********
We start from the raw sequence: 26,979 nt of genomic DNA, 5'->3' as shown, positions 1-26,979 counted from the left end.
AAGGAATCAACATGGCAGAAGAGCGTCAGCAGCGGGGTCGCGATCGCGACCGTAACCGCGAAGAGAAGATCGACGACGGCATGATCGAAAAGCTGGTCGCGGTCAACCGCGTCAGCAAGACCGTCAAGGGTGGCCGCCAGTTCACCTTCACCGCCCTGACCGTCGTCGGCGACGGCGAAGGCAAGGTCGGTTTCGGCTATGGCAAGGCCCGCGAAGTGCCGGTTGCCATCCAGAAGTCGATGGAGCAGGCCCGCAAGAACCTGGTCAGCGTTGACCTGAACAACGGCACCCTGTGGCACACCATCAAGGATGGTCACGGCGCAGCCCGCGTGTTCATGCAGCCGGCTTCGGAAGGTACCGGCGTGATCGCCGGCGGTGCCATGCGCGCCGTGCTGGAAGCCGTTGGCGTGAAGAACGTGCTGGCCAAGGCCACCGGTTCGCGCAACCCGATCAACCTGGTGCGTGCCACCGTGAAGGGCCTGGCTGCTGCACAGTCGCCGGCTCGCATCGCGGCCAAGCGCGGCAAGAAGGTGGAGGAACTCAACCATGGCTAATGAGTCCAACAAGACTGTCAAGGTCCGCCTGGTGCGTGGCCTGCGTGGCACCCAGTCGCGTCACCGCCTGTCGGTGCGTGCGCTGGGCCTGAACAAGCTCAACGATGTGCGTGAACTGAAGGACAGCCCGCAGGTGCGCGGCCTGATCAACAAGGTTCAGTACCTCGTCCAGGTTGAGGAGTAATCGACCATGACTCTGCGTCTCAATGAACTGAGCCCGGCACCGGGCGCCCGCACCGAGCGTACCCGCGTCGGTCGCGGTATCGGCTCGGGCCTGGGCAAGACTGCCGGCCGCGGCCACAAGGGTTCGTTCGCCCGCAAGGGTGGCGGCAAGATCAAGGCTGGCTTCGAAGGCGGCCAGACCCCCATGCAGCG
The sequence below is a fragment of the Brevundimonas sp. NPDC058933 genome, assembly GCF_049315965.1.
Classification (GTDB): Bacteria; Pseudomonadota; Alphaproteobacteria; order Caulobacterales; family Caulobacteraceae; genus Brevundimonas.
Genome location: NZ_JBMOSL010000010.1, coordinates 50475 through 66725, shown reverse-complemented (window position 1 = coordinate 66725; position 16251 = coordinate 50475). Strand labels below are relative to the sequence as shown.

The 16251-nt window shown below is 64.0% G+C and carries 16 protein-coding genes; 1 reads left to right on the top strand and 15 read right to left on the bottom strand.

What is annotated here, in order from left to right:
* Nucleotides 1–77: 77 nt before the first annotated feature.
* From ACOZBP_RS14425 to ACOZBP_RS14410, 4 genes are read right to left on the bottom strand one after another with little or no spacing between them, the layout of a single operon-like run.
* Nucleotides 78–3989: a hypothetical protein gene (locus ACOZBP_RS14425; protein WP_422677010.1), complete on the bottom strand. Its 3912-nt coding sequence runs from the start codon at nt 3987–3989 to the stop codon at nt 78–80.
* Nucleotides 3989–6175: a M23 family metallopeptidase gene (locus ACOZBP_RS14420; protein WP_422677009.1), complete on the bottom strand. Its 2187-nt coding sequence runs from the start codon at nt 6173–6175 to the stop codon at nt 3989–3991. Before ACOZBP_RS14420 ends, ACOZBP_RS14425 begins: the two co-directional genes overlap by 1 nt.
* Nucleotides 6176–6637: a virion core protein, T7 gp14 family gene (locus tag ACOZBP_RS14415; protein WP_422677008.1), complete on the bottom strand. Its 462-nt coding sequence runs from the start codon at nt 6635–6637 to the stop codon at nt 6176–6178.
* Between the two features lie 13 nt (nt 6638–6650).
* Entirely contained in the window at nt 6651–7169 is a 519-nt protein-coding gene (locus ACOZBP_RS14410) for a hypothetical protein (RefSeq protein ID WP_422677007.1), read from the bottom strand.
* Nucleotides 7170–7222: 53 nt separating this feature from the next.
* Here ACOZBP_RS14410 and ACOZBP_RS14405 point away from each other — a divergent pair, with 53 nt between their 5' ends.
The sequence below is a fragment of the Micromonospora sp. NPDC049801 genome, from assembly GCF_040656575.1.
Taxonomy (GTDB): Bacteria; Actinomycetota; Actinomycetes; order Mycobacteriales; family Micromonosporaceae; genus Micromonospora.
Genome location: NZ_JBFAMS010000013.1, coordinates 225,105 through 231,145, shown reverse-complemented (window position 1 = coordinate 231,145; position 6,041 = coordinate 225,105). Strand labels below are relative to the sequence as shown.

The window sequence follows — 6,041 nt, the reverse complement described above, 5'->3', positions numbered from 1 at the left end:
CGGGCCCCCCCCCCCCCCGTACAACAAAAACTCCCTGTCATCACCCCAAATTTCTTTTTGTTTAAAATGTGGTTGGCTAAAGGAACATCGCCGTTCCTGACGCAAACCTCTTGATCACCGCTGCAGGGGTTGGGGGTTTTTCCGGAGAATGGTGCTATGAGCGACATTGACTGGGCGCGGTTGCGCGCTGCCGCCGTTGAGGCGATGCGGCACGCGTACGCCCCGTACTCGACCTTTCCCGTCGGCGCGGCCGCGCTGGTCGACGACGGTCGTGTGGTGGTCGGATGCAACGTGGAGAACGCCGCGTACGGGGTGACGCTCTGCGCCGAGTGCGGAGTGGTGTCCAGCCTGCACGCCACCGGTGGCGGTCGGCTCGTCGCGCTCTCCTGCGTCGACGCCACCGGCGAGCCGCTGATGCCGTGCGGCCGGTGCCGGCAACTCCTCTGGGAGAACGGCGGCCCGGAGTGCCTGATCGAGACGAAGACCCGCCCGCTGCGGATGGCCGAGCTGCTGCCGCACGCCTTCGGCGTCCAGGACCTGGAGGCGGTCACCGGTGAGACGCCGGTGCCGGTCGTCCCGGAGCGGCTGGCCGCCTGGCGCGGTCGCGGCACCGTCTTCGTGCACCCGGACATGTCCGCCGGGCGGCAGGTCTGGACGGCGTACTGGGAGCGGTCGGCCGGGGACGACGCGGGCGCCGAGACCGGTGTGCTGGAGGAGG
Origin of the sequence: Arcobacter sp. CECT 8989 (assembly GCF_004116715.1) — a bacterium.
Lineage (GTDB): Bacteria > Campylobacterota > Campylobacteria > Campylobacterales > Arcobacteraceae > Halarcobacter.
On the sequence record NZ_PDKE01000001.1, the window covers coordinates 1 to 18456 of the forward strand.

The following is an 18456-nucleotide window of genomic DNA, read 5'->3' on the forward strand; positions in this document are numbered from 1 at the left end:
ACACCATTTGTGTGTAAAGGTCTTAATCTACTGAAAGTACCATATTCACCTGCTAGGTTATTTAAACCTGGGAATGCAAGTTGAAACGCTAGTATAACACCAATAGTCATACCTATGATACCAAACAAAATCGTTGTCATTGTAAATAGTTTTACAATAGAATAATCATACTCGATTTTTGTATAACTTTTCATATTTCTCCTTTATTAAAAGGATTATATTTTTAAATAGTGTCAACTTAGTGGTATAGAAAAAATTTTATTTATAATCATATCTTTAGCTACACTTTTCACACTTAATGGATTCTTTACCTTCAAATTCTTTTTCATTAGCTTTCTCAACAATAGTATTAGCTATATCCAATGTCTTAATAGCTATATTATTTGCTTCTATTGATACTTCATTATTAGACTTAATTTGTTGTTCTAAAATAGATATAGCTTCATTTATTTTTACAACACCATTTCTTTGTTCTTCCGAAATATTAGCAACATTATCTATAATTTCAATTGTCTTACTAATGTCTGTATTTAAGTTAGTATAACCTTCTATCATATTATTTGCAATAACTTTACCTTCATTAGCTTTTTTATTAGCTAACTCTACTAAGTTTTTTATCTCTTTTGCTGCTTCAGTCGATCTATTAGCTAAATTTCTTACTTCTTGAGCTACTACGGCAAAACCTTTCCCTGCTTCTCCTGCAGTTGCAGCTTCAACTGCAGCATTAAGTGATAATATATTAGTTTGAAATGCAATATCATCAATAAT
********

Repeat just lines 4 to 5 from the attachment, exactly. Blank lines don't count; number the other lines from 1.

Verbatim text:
Classification (GTDB): Bacteria; Pseudomonadota; Alphaproteobacteria; order Caulobacterales; family Caulobacteraceae; genus Brevundimonas.
Genome location: NZ_JBMOSL010000010.1, coordinates 50475 through 66725, shown reverse-complemented (window position 1 = coordinate 66725; position 16251 = coordinate 50475). Strand labels below are relative to the sequence as shown.